The past two decades have not been kind to Sonic the Hedgehog. After 2006’s bungled reboot, Sonic Team struggled to land on a consistent vision for Sonic, releasing game-after-game with wildly different concepts. Often, those concepts didn’t translate to successful game mechanics, forcing the team back to the drawing board for the next title. Every now and again, however, the team would pump out a gem. Such was the case with 2010s Sonic Colors, which blended 3D platforming, inventive levels and flashy alien-powered abilities to create something special. Previously exclusive to the Wii, developer Blind Squirrel Games has modernized this title for current platforms. Remastered as Sonic Colors: Ultimate, does the game hold up all these years later or was it merely a fluke?
Sonic Colors: Ultimate covers the same story beats as the 2010 original. Sonic and Tails travel to an interstellar amusement park constructed by Dr. ‘Eggman’ Robotnik, who is harnessing the power of alien creatures called Wisps to power his latest evil invention. To put down Eggman’s nefarious schemes once again and save the Wisps, Sonic will need to travel around the amusement park’s different worlds and destroy their generators.
Sonic Colors wisely shed the overly-serious tone of Sonic ’06 and Sonic Unleashed in favor of a more lighthearted adventure. Sonic Colors feels akin to a playable cartoon that anyone can pick up and enjoy, filled with fourth-wall-breaking and slapstick humor. The story isn’t overbearing, and the voice acting was and remains leagues better than the Sonic games previously released. As the first time PlayStation, Xbox and PC players get to experience Sonic Colors, it’s a fun tale to run through. There may be nothing new here for those who did experience the game on Wii, but it’s still an enjoyable romp.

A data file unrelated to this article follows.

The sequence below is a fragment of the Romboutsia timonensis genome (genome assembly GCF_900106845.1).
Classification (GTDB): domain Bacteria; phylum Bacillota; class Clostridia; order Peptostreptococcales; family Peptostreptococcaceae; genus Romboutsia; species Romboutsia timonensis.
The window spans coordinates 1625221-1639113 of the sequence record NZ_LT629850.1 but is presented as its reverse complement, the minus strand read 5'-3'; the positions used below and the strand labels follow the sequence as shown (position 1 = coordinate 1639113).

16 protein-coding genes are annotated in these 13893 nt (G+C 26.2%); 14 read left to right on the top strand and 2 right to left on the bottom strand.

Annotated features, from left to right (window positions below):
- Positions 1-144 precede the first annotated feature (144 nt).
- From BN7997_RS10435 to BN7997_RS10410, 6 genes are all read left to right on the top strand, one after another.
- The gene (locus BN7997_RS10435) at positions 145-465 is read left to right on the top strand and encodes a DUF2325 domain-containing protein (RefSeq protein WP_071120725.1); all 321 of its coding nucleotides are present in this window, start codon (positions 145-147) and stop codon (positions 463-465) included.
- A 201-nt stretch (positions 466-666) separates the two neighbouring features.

Sonic Colors: Ultimate takes players across the same six themed worlds of the original. You’ll race up the delicious-looking Sweet Mountain, sink to the depths in Aquarium Park and speed through space debris in Asteroid Coaster. They’re all highly-inventive locations that, even eleven years later, still feel as fresh and fun to explore. Each world has seven levels that usually take about a few minutes to complete. What helps Sonic Colors stand out from other entries is the vast amount of replayability baked into each level, thanks to the Wisps.
The Wisps of Sonic Colors transform Sonic and imbue him with unique powers. For example, the Cyan Wisp turns Sonic into a laser, allowing him to zip across the stage at lightning speed and take out enemies in his path. Meanwhile, the Pink Wisp turns Sonic into a spike that can roll across surfaces, including walls and ceilings. All eight of the original Wisps return alongside a new yet familiar Wisp. The Jade Wisp from Sonic Team Racing has been incorporated into the game, allowing players to phase through solid objects. It’s a fun new addition, and some retooled levels that take advantage of Jade add something new to the remaster. The game actively encourages you to unlock the Wisps and return to older levels to explore them further.
Even with the uniqueness of the Wisps, the core meat and potatoes of Sonic Colors: Ultimate’s gameplay remains focused on speed and platforming. As Sonic, you’ll race across 3D and side-scrolling 2D levels, double-jump across platforms and destroy enemies at immense speeds. Sonic Colors: Ultimate’s gameplay loop is mostly satisfying, providing plenty of thrills thanks to the fast speeds. The loop falls apart only when Sonic slows down, which unfortunately happens a handful of times.